When Queen Elizabeth I died in 1603, she was succeeded by James Stuart, already King James VI of Scotland. He became King James I of England, uniting the kingdoms of England, Ireland and Scotland under his authority. James was a blend of imperious authority and humility. Tradition says that he told his portrait painter: “Paint me as I am, warts and all.” There is no historical record of those words being spoken, yet they must have been. The official portrait of James shows him with a prominent facial blemish, which would have led to the disappearance of both painter and painting under previous monarchs.

Two translations of the Bible were in use at the time. The Bishop’s Bible, used in worship services of the Church of England, was pompous, emphasized ecclesiastical authority and was not popular with lay people. The Geneva Bible, favoured by Puritans, was more readable, but contained notes and comments that were often critical of church hierarchy and the monarchy. The quirks of these translations, and the competing claims made for them, were in some measure hindrances to drawing the pure water of saving truth from the Word of God.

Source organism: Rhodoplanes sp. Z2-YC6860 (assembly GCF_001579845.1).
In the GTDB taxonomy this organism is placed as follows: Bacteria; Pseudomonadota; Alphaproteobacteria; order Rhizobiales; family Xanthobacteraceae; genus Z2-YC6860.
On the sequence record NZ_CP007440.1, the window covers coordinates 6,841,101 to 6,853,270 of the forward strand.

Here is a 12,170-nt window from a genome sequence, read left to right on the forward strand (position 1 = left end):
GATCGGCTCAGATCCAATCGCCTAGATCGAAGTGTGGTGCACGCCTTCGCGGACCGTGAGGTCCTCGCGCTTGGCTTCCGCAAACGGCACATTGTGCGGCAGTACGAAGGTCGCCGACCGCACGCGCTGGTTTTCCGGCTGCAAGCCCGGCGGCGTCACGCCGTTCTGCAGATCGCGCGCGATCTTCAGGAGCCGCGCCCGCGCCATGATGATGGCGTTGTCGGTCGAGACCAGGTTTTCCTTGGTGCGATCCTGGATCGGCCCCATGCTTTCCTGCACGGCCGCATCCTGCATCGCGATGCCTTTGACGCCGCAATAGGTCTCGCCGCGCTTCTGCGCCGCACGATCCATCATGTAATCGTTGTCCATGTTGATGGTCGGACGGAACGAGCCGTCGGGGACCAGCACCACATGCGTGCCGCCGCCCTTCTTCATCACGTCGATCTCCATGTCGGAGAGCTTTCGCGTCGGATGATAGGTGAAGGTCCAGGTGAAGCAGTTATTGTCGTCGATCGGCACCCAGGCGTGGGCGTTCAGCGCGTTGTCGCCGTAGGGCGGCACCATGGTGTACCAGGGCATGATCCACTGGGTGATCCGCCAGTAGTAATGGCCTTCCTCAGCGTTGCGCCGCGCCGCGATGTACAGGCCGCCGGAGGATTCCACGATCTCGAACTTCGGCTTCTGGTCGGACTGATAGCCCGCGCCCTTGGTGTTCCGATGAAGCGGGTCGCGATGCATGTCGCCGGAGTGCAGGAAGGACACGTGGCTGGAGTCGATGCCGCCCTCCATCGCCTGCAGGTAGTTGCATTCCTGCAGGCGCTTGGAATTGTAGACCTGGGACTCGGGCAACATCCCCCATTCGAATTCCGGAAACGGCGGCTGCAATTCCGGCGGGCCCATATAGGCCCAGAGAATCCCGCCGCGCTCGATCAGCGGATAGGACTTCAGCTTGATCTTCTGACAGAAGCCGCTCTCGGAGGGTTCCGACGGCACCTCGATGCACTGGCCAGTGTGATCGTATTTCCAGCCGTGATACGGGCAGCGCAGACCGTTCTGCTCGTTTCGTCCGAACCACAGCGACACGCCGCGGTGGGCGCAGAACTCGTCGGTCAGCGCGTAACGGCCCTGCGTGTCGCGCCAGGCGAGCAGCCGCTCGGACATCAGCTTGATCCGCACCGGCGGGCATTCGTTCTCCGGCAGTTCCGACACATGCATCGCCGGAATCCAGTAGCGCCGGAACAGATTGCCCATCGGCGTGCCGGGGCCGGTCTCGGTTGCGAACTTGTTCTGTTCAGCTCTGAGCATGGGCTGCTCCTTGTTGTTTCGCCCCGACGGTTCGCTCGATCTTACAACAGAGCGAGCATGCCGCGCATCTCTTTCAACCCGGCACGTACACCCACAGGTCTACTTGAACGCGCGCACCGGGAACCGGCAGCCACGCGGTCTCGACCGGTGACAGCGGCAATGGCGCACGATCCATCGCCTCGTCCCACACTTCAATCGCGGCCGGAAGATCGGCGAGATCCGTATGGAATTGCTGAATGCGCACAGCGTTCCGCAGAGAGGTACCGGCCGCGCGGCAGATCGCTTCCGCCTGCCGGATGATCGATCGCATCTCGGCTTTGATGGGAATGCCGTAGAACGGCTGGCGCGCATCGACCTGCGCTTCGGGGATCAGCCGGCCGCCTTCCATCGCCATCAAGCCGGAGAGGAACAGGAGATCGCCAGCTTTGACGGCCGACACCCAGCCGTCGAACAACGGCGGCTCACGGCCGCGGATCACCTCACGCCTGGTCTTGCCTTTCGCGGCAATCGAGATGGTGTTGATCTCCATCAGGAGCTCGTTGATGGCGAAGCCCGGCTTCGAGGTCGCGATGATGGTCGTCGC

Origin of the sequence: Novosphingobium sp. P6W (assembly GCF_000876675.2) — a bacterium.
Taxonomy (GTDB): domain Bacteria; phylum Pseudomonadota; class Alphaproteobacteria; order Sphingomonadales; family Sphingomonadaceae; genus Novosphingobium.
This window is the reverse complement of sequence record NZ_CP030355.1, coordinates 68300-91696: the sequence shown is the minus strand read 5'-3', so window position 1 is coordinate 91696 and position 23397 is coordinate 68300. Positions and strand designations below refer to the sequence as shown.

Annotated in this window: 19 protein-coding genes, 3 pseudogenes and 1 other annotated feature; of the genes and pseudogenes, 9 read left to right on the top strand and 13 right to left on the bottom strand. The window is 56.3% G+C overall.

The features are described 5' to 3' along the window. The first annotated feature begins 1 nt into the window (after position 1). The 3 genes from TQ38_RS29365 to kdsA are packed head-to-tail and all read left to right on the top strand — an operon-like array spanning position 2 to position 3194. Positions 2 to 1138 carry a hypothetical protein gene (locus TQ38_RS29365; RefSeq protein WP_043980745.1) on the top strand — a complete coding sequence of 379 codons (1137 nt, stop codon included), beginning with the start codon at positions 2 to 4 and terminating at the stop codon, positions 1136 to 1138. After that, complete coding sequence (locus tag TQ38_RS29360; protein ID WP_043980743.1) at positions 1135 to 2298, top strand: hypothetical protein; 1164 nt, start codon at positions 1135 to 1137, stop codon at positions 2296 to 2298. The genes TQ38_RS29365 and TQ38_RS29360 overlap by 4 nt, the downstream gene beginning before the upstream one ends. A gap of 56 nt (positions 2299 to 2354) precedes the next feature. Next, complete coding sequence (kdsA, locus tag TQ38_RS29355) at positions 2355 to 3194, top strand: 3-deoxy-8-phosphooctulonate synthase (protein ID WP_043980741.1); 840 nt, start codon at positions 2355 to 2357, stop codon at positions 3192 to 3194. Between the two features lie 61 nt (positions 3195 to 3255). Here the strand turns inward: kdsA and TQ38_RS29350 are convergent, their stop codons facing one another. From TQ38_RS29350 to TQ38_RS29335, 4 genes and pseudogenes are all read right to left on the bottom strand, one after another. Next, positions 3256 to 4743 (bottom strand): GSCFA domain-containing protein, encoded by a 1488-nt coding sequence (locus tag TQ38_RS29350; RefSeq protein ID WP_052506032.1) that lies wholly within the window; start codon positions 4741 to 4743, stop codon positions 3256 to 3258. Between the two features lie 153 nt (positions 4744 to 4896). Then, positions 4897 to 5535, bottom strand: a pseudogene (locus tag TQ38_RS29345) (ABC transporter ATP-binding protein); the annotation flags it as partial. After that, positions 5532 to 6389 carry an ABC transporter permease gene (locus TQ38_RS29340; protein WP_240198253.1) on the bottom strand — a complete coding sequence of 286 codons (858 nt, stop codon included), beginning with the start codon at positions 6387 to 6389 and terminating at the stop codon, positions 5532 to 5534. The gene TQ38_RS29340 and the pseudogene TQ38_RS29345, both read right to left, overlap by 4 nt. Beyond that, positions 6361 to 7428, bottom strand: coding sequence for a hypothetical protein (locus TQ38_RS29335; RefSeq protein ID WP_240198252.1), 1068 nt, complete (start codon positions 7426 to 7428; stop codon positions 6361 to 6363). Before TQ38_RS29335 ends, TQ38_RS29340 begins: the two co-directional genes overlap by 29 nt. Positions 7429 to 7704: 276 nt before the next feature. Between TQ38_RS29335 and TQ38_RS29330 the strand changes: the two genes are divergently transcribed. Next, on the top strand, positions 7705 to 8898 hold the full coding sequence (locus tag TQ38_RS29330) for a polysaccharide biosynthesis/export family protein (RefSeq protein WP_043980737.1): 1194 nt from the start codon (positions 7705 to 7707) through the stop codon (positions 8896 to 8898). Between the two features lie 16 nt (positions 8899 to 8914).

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James believed a new translation without the aggravating characteristics of the existing ones would ease tensions in the church. He chose the best scholars from both the traditionalists and the Puritans and commissioned them to create it. The Bible produced by this committee appeared in 1611 but James did not impose it on the Church of England as an official translation. It gradually supplanted the other two, but did not become the preferred translation until after the death of James in 1625.